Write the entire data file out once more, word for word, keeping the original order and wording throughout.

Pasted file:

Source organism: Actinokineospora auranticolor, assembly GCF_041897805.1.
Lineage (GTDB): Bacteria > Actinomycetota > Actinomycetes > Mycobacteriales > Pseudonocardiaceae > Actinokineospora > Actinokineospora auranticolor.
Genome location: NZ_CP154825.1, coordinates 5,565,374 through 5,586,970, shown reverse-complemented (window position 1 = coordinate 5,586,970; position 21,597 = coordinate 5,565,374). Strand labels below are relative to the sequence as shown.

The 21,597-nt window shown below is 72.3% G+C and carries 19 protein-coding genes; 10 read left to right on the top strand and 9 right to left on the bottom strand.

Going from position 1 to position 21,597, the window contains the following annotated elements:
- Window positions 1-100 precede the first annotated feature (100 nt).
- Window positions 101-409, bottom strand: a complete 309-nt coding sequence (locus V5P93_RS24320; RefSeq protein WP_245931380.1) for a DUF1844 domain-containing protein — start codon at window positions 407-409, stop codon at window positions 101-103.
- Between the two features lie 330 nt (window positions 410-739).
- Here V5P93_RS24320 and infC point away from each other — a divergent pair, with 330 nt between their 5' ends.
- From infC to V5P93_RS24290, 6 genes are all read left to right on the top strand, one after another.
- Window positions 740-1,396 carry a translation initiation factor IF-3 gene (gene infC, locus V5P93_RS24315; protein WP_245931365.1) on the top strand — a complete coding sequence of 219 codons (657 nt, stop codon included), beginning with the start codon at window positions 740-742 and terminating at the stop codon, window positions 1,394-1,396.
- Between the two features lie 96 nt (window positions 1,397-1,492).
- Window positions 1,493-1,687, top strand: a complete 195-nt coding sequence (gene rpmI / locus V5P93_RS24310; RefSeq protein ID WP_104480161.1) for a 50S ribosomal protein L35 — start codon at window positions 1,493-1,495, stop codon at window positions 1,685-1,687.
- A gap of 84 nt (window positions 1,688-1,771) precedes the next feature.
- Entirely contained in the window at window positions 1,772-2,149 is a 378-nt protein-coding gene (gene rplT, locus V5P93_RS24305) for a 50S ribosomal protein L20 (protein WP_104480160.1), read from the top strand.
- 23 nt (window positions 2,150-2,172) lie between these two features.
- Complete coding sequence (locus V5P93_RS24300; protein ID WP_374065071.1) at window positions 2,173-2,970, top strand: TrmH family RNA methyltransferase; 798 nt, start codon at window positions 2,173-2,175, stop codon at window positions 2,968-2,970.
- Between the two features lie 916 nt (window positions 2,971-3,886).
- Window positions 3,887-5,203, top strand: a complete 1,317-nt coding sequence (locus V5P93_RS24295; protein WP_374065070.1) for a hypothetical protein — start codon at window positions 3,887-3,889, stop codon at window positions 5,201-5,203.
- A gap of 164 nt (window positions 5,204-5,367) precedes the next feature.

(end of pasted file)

Source organism: Actinokineospora auranticolor, assembly GCF_041897805.1.
Lineage (GTDB): Bacteria > Actinomycetota > Actinomycetes > Mycobacteriales > Pseudonocardiaceae > Actinokineospora > Actinokineospora auranticolor.
Genome location: NZ_CP154825.1, coordinates 5,565,374 through 5,586,970, shown reverse-complemented (window position 1 = coordinate 5,586,970; position 21,597 = coordinate 5,565,374). Strand labels below are relative to the sequence as shown.

The 21,597-nt window shown below is 72.3% G+C and carries 19 protein-coding genes; 10 read left to right on the top strand and 9 right to left on the bottom strand.

Going from position 1 to position 21,597, the window contains the following annotated elements:
- Window positions 1-100 precede the first annotated feature (100 nt).
- Window positions 101-409, bottom strand: a complete 309-nt coding sequence (locus V5P93_RS24320; RefSeq protein WP_245931380.1) for a DUF1844 domain-containing protein — start codon at window positions 407-409, stop codon at window positions 101-103.
- Between the two features lie 330 nt (window positions 410-739).
- Here V5P93_RS24320 and infC point away from each other — a divergent pair, with 330 nt between their 5' ends.
- From infC to V5P93_RS24290, 6 genes are all read left to right on the top strand, one after another.
- Window positions 740-1,396 carry a translation initiation factor IF-3 gene (gene infC, locus V5P93_RS24315; protein WP_245931365.1) on the top strand — a complete coding sequence of 219 codons (657 nt, stop codon included), beginning with the start codon at window positions 740-742 and terminating at the stop codon, window positions 1,394-1,396.
- Between the two features lie 96 nt (window positions 1,397-1,492).
- Window positions 1,493-1,687, top strand: a complete 195-nt coding sequence (gene rpmI / locus V5P93_RS24310; RefSeq protein ID WP_104480161.1) for a 50S ribosomal protein L35 — start codon at window positions 1,493-1,495, stop codon at window positions 1,685-1,687.
- A gap of 84 nt (window positions 1,688-1,771) precedes the next feature.
- Entirely contained in the window at window positions 1,772-2,149 is a 378-nt protein-coding gene (gene rplT, locus V5P93_RS24305) for a 50S ribosomal protein L20 (protein WP_104480160.1), read from the top strand.
- 23 nt (window positions 2,150-2,172) lie between these two features.
- Complete coding sequence (locus V5P93_RS24300; protein ID WP_374065071.1) at window positions 2,173-2,970, top strand: TrmH family RNA methyltransferase; 798 nt, start codon at window positions 2,173-2,175, stop codon at window positions 2,968-2,970.
- Between the two features lie 916 nt (window positions 2,971-3,886).
- Window positions 3,887-5,203, top strand: a complete 1,317-nt coding sequence (locus V5P93_RS24295; protein WP_374065070.1) for a hypothetical protein — start codon at window positions 3,887-3,889, stop codon at window positions 5,201-5,203.
- A gap of 164 nt (window positions 5,204-5,367) precedes the next feature.